As more Alaskans seek treatment for opioid use disorder, the state is taking measures to ensure enough medical providers are there to help.
They tried talking things through with Abby. They got her into counseling briefly. They reported a store they suspected of selling booze to her daughter and other teenagers. And eventually, tough love.
In response to concerns about monitoring service Bark for Schools, the Juneau School District is providing options to families.
One drug enforcement operation this summer seized 204 packages containing almost 48,545 illicit or unlawfully diverted pills. Almost all of those pills, 44,580, were tramadol. One DEA agent estimates around 100,000 pills are arriving in Alaska every month.
In Anchorage, there are worries that vetoes to addiction treatment facilities and a homeless assistance program could exacerbate a problem that’s already worsening.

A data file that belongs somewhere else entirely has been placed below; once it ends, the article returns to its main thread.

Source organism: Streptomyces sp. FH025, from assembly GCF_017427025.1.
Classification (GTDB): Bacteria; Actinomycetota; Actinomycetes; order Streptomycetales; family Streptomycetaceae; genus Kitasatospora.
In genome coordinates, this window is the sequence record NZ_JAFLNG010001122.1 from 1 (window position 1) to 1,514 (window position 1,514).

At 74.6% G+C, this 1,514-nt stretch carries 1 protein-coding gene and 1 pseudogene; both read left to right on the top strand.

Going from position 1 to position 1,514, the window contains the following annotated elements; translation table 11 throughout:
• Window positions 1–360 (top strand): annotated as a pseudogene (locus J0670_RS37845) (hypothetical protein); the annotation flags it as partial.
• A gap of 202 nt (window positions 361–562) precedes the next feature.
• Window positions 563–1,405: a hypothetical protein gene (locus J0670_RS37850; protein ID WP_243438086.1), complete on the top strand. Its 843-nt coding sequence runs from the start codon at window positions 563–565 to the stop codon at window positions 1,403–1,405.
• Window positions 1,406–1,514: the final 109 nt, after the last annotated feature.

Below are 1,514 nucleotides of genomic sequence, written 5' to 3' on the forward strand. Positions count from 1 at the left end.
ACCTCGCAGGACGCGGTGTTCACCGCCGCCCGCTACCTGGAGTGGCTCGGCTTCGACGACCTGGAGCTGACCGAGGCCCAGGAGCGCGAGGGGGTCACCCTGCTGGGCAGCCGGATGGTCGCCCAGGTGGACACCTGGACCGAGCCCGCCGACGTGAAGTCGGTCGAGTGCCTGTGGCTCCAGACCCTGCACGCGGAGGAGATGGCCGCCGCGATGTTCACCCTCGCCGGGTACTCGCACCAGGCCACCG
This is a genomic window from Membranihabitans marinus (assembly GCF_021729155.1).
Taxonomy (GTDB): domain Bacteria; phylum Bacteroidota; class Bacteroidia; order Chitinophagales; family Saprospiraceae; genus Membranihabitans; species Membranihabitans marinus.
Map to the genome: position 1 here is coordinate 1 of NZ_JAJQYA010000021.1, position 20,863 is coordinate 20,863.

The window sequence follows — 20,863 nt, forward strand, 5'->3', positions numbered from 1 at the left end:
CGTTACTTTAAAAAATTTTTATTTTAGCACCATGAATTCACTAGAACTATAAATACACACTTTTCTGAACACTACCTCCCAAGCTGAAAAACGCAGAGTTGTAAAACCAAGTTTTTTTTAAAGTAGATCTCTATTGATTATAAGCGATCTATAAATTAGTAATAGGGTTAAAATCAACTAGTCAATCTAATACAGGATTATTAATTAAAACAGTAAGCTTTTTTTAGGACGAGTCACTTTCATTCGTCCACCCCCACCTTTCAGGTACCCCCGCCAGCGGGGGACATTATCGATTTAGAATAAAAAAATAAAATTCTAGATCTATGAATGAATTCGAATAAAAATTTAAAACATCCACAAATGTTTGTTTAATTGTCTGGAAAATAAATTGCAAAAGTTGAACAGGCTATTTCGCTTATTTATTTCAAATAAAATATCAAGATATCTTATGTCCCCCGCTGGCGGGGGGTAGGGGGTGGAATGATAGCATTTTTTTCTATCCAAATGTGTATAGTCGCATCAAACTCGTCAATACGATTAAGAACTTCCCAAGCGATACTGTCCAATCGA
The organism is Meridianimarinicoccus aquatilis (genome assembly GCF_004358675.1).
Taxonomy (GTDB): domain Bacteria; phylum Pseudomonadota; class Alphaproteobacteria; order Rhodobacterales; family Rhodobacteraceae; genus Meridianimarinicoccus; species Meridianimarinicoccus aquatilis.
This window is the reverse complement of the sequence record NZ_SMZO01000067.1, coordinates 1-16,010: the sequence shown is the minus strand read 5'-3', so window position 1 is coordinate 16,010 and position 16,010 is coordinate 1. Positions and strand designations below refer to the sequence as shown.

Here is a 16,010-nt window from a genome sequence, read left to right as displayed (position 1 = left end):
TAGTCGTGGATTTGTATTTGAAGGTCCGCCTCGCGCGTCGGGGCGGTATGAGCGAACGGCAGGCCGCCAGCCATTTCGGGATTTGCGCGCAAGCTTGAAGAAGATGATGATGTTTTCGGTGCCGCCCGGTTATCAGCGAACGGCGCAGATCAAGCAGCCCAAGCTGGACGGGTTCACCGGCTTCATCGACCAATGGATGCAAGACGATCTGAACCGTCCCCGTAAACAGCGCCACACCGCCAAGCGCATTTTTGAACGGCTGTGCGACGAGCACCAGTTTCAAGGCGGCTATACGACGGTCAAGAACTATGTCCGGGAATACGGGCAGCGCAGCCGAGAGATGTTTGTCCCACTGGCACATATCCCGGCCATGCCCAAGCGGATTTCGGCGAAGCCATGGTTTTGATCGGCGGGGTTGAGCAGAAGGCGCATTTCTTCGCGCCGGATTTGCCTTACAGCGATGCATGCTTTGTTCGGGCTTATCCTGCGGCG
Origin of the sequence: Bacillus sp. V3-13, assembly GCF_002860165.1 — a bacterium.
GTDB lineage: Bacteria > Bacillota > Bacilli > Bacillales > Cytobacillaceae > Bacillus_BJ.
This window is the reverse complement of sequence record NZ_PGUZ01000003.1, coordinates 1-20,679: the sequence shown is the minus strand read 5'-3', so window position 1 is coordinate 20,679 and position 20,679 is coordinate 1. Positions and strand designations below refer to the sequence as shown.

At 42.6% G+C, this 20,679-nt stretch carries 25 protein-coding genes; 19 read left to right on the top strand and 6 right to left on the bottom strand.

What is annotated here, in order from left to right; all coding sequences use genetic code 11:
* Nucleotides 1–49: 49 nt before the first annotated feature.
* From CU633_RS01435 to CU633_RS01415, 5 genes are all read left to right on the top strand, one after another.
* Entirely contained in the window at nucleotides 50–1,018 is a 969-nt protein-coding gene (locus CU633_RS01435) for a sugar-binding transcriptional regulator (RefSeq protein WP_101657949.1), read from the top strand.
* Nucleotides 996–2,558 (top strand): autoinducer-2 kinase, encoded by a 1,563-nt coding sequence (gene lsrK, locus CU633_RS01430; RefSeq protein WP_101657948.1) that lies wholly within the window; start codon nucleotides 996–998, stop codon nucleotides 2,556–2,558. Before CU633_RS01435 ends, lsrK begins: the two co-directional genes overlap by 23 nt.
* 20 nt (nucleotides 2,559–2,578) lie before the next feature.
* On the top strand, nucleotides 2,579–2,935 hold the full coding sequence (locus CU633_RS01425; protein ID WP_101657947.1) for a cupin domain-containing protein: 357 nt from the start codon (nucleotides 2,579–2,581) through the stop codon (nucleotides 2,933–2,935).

The Anchorage Assembly voted unanimously Tuesday night for a new measure that makes it illegal to sell cigarettes, electronic smoking devices and other similar products to anyone under 21 years old.
A trip to the emergency room can be a crucial window to assist people in their recovery. Now some providers are giving patients a medicine to ease the transition so they can seek additional care. Recently, a hospital in Juneau completed one year of this program with encouraging results.
As prospects for a veto override look increasingly slim, organizations that provide aid to low-income, homeless and other needy Alaskans say they’re facing increasingly difficult choices.
Anchorage homeless shelters and services are bracing for cutbacks and closures after Gov. Mike Dunleavy announced hundreds of millions of dollars in line-item state budget vetoes Friday.
U.S. Attorney General William Barr declared a law enforcement emergency in Alaska on June 28. The announcement follows a visit to the state where he saw firsthand how many rural communities have little-to-no public safety presence.